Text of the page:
The Famous 5: Members of NCWC
The Famous 5 are five women, truly pioneers, who in Alberta in the early part of the 20th century shaped the future of the lives of all Canadian women to come. Because of their efforts, on October 18, 1929, the Privy Council declared in the famous “Person’s Case of 1929” that women were persons and thus eligible to hold any appointed or elected office.
Three of these women were born in Ontario, one in Montreal, and one in England. They all came from the upper-middle class, were well educated and were committed to social change and women’s suffrage. They were social activists who felt it was their responsibility to make needed changes.
Unfortunately, very little of our history is taught in our schools and until now only law students have learned about The Famous 5 and the Person’s Case. Yet, MacLean’s Magazine chose to place The Famous 5 women and the Person’s Case among the twenty-five events that shaped our country in the past century.
These women worked long and hard to better the lives of women and children. The plea for equal pay for women started in 1915. While that legal goal was reached in 1999, there remains a lot of work to do.
Until 1999, the bronze plaque in the lobby of the Senate in Ottawa was the only major public recognition of The Famous 5. The Canadian Federation of Business and Professional Women’s Club erected it in 1938.
The Famous 5
To read about each member of the Famous 5, please click on the following links:
Emily Ferguson Murphy (1868-1933) also view Library and Archives Canada
Henrietta Muir Edwards (1849-1931) also view Library and Archives Canada
Irene Marryat Parlby (1868-1965) also view Library and Archives Canada
Louise Crummy McKinney (1868-1931) also view Library and Archives Canada
Nellie Letitia (Mooney) McClung (1873-1951) also view Library and Archives Canada
Before 1929 Canadian women were considered by law to be “non-persons.” Five governments stated that women were ineligible to the Senate because they were not “persons.” In fact, British Common Law stated they were “persons in the matter of pains and penalties, but not in the matter of rights and privileges.“
A group of Alberta women who became known as the Famous Five worked together to try to improve conditions for women and change the interpretation of the Canadian Constitution to ensure women could participate in all aspects of public life. In 1927, the Famous Five appealed to the Canadian Government. When the Canadian court rejected their fifth appeal on 1928, the Famous Five persuaded Prime Minister MacKenzie King to ask the Canadian Supreme Court to clarify the word “persons” under the British North America Act of 1867. The Government of Canada appealed to the Judicial Committee of the British Privy Council in the United Kingdom, then the highest court of appeal for Canadians. There, the Famous Five won their case and on October 18, 1929, when the Privy Council brought down its landmark decision, declaring women to be persons. Thus, Canadian women were legally declared “persons” and eligible for appointment to the Senate. ”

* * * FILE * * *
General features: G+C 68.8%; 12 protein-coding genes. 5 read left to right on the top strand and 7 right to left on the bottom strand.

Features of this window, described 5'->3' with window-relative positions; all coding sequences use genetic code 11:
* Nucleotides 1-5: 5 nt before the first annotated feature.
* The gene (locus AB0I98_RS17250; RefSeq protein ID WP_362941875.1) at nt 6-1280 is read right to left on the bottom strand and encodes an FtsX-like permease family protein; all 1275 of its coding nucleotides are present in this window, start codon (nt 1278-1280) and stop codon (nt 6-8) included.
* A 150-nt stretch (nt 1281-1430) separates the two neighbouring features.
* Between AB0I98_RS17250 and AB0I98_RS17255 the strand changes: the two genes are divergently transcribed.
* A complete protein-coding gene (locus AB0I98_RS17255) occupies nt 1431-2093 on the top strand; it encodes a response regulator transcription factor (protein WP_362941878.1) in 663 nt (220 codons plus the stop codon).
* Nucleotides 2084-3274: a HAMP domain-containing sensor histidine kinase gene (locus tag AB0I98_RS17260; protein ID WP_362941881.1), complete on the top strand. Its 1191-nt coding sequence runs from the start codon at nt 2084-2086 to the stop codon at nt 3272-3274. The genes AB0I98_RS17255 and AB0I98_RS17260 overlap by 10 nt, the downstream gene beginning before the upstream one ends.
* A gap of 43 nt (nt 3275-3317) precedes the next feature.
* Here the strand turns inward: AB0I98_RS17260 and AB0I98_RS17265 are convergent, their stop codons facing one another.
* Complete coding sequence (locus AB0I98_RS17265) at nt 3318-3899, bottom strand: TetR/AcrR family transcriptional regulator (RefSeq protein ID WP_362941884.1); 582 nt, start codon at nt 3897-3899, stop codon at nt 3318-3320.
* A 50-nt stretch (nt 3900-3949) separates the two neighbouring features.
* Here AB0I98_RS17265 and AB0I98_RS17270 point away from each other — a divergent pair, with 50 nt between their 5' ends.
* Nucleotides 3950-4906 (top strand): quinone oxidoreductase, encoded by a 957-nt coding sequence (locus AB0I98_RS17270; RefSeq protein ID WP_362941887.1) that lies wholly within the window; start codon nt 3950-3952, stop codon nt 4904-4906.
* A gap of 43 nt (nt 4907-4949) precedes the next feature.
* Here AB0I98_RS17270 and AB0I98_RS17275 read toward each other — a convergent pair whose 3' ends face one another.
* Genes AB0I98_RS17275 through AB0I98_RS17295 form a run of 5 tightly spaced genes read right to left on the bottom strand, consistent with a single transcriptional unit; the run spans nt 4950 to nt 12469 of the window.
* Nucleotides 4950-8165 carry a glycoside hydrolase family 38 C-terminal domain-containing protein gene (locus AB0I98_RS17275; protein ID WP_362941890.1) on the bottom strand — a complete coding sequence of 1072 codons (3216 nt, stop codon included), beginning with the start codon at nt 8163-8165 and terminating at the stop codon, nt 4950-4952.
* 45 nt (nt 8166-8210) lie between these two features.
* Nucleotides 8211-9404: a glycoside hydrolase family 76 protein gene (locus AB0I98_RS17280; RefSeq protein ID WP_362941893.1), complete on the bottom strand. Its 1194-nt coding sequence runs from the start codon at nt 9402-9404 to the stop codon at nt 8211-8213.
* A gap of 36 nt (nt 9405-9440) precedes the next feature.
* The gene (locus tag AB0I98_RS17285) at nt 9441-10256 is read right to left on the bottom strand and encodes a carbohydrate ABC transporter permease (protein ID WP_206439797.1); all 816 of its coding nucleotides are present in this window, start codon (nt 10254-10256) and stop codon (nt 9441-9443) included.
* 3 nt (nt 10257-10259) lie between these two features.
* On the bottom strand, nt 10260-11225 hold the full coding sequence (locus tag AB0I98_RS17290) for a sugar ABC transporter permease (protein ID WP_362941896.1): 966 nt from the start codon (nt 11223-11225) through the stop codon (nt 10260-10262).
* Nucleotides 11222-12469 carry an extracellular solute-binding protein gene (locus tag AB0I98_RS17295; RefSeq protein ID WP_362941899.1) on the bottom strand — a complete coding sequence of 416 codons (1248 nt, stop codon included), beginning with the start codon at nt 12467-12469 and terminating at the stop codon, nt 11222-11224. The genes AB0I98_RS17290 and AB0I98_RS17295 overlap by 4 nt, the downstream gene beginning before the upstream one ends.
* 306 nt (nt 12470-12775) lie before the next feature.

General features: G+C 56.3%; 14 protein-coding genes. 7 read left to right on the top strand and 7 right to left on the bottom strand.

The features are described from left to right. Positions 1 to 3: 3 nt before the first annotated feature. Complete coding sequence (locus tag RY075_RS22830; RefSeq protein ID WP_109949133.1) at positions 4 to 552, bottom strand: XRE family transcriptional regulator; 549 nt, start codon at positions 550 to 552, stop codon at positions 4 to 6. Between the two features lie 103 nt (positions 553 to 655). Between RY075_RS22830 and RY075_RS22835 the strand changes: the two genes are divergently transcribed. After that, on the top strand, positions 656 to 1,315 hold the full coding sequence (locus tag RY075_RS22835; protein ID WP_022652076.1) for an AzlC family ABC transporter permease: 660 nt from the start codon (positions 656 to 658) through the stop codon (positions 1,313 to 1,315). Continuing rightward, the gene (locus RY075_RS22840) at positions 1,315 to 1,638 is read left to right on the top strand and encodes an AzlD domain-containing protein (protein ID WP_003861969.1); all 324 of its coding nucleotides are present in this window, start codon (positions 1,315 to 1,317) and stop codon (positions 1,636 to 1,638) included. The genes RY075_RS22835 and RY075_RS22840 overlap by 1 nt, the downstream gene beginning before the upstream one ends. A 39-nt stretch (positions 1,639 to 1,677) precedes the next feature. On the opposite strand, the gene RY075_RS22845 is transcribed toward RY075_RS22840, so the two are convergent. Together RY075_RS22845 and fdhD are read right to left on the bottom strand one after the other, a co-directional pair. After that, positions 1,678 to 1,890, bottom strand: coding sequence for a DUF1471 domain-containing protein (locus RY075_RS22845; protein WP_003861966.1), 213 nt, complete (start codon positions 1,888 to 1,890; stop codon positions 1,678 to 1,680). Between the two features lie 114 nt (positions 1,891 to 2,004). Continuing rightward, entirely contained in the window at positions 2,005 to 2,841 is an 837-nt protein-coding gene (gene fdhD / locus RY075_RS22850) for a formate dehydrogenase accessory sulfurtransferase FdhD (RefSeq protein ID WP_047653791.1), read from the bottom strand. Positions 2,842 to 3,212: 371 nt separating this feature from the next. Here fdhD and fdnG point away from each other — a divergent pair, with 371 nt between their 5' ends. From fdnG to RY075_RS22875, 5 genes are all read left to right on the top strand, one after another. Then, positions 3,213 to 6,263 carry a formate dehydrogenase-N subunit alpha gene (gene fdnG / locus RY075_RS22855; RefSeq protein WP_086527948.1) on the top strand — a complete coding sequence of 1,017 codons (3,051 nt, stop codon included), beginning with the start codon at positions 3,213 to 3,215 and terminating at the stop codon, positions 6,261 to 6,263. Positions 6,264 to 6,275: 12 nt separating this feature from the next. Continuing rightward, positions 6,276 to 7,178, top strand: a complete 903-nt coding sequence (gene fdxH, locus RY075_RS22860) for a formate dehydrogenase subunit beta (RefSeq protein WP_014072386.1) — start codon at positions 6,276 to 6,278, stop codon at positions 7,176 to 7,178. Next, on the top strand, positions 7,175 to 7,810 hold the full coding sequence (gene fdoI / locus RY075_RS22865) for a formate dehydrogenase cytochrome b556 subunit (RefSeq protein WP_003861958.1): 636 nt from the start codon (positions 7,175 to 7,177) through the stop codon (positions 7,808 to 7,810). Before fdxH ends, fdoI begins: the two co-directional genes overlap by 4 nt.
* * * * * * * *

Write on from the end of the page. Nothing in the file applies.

Emily Ferguson Murphy, Henrietta Muir Edwards, Irene Marryat Parlby, Louise Crummy McKinney and Nellie Letitia (Mooney) McClung, known as “The Famous 5, brought the case through the courts. All five women were members of the NCWC. The Famous Five dedicated their lives to improving their communities in innumerable ways. Emily Murphy was Vice President of the NCWC and Henrietta Muir Edwards was Convenor of Laws for 35 years.
In October 1996, the Famous 5 Foundation (F5F) of Calgary undertook the task of bringing the achievements and accomplishments of The Famous 5 to the attention of Canadians through a variety of venues such as luncheons, an education guide, a national tour of The Famous 5 Exhibit, a Rising Stars Youth Program for girls, the publication of a postage stamp (issued in September 1999 as part of the millennium stamp collection), and the inclusion of women on Canadian paper currency.
Also included in these goals was to create a monument to The Famous 5 by raising $1 million, commissioning the artist, determining the location of the statues, and making arrangements for their installation. F5F President, Frances Wright, sought out five prominent individual Canadian women willing to donate $200,000 each to fund The Famous 5 monument created by Edmonton artist, Barbara Paterson, and cast by Bronzart Casting Ltd. Frances and her foundation were successful in their efforts.
Donations of $ 200,000 each were received from:
· Ann McCaig and daughters Roxanne and Jane (Calgary),
· Dr. Maria Eriksen (Calgary) and sister-in-law Ayala Manolson (Toronto),
· Kiki Delaney (Toronto),
· Senator Vivienne Poy, sister-in-law to Governor General Adrienne Clarkson (Ottawa), and
· Heather Reisman (Toronto).
Persons Monument: The monument was erected in Olympic Plaza, downtown Calgary, Alberta, and was unveiled by Governor General Adrienne Clarkson on October 18th, 1999 the 70th anniversary of the “Person’s Case.” The following year, on October 18th, 2000, a duplicate of this sculpture was unveiled on Parliament Hill, Ottawa.
Note: The following information has been graciously provided by Marjorie McKinney of Windsor, Ontario, based on talks given by her to the Women’s University Club of Windsor and the Local Council of Women of Windsor. Mrs. McKinney is a granddaughter-in-law of Louise McKinney, one of The Famous 5.
Marjorie McKinney wishes to acknowledge and express her thanks to Nancy Millar who wrote the book entitled “The Famous 5 Emily Murphy and the Case of the Missing Persons,” published by The Western Heritage Centre, P.O. Box 1477, Cochrane, Alberta T0L 0W0. ISBN 0-9685962-0-7. Mrs. McKinney used much of the information found in this book in preparing her own talks.
Beverly A. Brush
Intégrité Group Inc.